Without a clear strategy, the American strike on a Syrian airfield lacked both legality and effectiveness.
Kevin Boreham has been teaching International Law at the ANU College of Law since 2002.
Kevin Boreham’s teaches the International Law of Human Rights, international humanitarian law, international criminal law and the use of force. Kevin’s main research interest is the increasing role of non-state actors in the development and practice of international law, particularly the role of non-state actors in accountability for breaches of international law.
Kevin practised as a solicitor in private practice in Canberra from 1999-2001.
Kevin’s first career was as an officer of the Australian Department of Foreign Affairs and Trade. He served in Australia’s diplomatic missions in Colombo, Hanoi, Manila, Tehran and New York, where he was Australian Deputy Permanent Representative to the United Nations from 1987-9.
Significant research publications
- 'The Environment and Biodiversity Conservation Act 1999 (Cth)' (1999) 18 Australian Mining and Petroleum Law Journal (AMPLAJ) (with Patrick Brazil);
- 'The Liability of Company Officers for Corporate Breaches of the New Federal Environment Legislation' (2000) 19 (AMPLAJ) (with Patrick Brazil);
- 'Wide and Unmanageable Discretions': The Migration Amendment (Detention Arrangements) Act 2005 (Cth) (Comment) (2006) 17 Public Law Review 16.
- 'International Law as an influence on the development of the common law: Evans v New South Wales' (2008) (Comment) 19 Public Law Review 271.
The ConversationThe federal government today announced it will not proceed with the ratification of an extradition treaty with China. This followed strong indications that the Senate would block it from coming into force.
Australia is seeking the extradition from Turkey of Neil Prakash, an Australian citizen who is accused of being a leading propagandist and recruiter for Islamic State (IS).
Prime Minister Malcolm Turnbull announced this month that the government will seek to amend the Criminal Code to assist in the fight against Islamic State (IS) in Iraq and Syria. Kevin Boreham explores exactly what is lawful in conflict, how do we decide who a citizenis, and who would lose protection under the changes.
In the Media
Please note, only a small selection of recent publications and activities are listed below.
Kevin Boreham’s research interests are the International Law of Human Rights, international humanitarian law, international criminal law and the use of force. Kevin’s publications have included book chapters and articles about Commonwealth environment and refugee law, the influence of international law on and recognition of freedom of religion in the Australian common law, and the effectiveness and accountability of United Nations sanctions in the context of the UN Oil-for-Food program.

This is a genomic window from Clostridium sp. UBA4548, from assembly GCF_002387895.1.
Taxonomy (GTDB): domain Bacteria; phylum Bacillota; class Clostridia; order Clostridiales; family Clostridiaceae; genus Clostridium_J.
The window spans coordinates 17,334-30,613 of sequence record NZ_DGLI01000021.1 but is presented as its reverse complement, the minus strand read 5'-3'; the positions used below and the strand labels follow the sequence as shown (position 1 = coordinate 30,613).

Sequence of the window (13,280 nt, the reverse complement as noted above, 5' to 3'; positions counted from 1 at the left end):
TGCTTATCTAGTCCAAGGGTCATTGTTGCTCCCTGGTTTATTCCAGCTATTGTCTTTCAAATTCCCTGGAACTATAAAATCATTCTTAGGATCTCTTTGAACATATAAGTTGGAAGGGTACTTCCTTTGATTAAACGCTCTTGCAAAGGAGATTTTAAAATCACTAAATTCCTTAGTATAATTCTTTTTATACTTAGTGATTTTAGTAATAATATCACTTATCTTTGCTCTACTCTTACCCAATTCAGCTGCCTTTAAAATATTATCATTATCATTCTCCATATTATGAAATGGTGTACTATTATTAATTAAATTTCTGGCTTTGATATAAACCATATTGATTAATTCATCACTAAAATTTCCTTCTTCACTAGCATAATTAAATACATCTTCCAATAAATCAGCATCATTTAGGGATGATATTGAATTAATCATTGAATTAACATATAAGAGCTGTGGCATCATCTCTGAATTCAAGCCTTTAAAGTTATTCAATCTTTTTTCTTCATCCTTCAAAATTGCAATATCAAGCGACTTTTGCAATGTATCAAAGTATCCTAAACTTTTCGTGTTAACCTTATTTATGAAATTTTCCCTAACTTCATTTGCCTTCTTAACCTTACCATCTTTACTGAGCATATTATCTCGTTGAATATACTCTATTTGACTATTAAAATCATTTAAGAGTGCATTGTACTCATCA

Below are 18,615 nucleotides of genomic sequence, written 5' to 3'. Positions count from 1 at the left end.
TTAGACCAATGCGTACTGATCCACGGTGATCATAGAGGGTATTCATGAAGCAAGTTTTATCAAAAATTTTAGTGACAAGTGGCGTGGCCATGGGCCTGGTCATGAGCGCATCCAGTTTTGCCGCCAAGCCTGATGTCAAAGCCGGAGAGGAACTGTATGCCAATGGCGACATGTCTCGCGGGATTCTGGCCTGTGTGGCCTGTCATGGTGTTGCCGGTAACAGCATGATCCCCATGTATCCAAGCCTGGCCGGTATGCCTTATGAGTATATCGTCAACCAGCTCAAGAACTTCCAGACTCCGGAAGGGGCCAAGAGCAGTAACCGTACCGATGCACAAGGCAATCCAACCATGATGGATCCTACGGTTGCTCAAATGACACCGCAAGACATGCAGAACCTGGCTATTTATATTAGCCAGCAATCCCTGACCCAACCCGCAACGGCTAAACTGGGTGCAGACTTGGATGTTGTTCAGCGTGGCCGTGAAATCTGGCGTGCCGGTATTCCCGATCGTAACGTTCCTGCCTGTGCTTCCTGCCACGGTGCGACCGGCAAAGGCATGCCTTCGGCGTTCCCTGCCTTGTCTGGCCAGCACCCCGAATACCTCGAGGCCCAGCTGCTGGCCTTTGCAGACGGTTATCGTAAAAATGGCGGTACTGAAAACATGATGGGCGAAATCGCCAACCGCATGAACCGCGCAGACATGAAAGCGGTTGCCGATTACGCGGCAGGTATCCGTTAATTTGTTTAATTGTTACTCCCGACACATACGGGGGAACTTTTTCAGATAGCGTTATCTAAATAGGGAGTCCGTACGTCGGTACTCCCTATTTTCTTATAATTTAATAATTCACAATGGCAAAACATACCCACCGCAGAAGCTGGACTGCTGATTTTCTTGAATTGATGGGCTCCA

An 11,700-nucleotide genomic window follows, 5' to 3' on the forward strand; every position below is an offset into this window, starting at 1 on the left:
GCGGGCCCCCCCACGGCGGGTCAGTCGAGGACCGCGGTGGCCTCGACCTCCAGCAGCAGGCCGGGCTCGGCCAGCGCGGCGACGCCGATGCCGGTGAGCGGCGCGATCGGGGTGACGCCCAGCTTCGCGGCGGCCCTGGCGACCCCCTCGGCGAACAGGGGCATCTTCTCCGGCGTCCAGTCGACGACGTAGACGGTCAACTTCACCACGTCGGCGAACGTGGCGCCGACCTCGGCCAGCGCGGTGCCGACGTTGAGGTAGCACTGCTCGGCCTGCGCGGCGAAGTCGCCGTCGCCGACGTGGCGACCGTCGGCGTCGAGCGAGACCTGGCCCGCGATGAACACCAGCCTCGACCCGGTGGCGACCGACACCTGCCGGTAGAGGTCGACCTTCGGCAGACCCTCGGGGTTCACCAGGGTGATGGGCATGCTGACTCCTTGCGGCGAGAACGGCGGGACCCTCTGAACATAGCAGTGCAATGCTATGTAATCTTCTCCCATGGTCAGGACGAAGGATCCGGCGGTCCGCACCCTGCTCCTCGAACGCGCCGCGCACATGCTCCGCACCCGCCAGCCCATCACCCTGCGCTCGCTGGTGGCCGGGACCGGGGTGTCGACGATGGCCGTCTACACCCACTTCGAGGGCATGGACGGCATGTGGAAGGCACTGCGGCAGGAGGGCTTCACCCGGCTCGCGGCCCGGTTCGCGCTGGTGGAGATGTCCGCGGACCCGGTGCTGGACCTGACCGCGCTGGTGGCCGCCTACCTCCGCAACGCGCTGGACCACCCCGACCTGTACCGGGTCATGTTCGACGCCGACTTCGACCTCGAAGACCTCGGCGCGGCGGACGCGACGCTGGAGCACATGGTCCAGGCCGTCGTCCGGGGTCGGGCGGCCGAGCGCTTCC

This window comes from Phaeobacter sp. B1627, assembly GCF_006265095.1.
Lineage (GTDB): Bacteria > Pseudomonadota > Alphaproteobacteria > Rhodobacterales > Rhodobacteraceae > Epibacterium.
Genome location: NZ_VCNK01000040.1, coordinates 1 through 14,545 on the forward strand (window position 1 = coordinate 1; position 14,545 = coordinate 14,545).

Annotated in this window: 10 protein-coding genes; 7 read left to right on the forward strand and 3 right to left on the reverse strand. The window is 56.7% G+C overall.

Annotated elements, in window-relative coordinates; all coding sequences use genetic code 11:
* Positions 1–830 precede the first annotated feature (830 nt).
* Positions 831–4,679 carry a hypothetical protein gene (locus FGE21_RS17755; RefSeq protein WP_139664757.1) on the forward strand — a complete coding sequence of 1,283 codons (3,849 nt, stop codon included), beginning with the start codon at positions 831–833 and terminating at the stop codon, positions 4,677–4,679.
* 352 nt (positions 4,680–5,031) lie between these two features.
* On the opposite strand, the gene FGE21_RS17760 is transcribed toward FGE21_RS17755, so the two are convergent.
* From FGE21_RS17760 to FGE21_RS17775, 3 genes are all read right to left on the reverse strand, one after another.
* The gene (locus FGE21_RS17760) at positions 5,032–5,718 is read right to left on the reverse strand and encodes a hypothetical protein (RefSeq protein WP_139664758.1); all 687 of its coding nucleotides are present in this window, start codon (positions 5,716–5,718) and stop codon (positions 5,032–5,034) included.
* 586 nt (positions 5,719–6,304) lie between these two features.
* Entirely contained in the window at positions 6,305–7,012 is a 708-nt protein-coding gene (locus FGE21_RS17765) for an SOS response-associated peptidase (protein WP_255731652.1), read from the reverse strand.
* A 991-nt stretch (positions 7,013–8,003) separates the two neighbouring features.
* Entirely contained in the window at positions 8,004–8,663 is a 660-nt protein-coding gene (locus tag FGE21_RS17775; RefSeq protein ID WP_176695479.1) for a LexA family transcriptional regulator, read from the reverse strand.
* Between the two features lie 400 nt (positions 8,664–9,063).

Kevin has published widely in Australian online media and appeared on television news and current affairs programs to deal with a wide range of international law issues, including the Indonesian execution of Andrew Chan and Myuran Sukumaran and the imprisonment in Egypt of Peter Greste. Most recently Kevin has commented on the lawfulness of Australia’s participation in the US-led campaign against Islamic State in Iraq and Syria and grave human rights violations by both Islamic State and the Iraqi armed forces.
Kevin’s current research interest is the question of whether non state actors such as terrorist organisations are bound by the International Law of Human Rights; this research questions the status of sovereign States as the major actors in international law.
- 'A delicate business": Did AWB's kickbacks to Iraq under the United Nations Oil-for-Food Programme constitute a violation of Australia's international obligations?' in Jeremy Farrall and Kim Rubenstein eds 'Sanctions Accountability and Governance in a Civilised World' (2009) 171.
- 'A Failure to Protect: the UN Human Rights Council and Darfur' in Charles Sampford and Ramesh Thakur eds Responsibility to Protect and Sovereignty (2013) 127.
Conference papers & presentations
'Words, words, words: the human rights discourse and the Arab Awakening', Annual Meeting Australian New Zealand Society of International Law 2011, Canberra Australia.
Submission into the Same-Sex Relationships (Equal Treatment in Commonwealth Laws-General Law Reform) Bill 2008
LLM Masters thesis supervision
I am willing to supervise in my areas of research interest.
Honours thesis supervision
I am willing to supervise in my areas of research interest, and more widely in international law issues.
i most recently supervised students on the issues of China's approach to the Responsibility to protect and whether Islamic State has the status of a state under international law.
Philosophy & approach
I will convene International Law of Human Rights (LAWS4225) in 1st semester 2016, and International Law (LAWS6250) in 2nd semester 2016. I will also teach in Australian Public Law (LAWS1205) in 1st semester.
- I have taught in International Law of Human Rights and internation al Law since 2006.
- I have previously taught Foundations of Australian LAw (LAWS1201) and Lawyers Justive and Ethics (LAWS1202).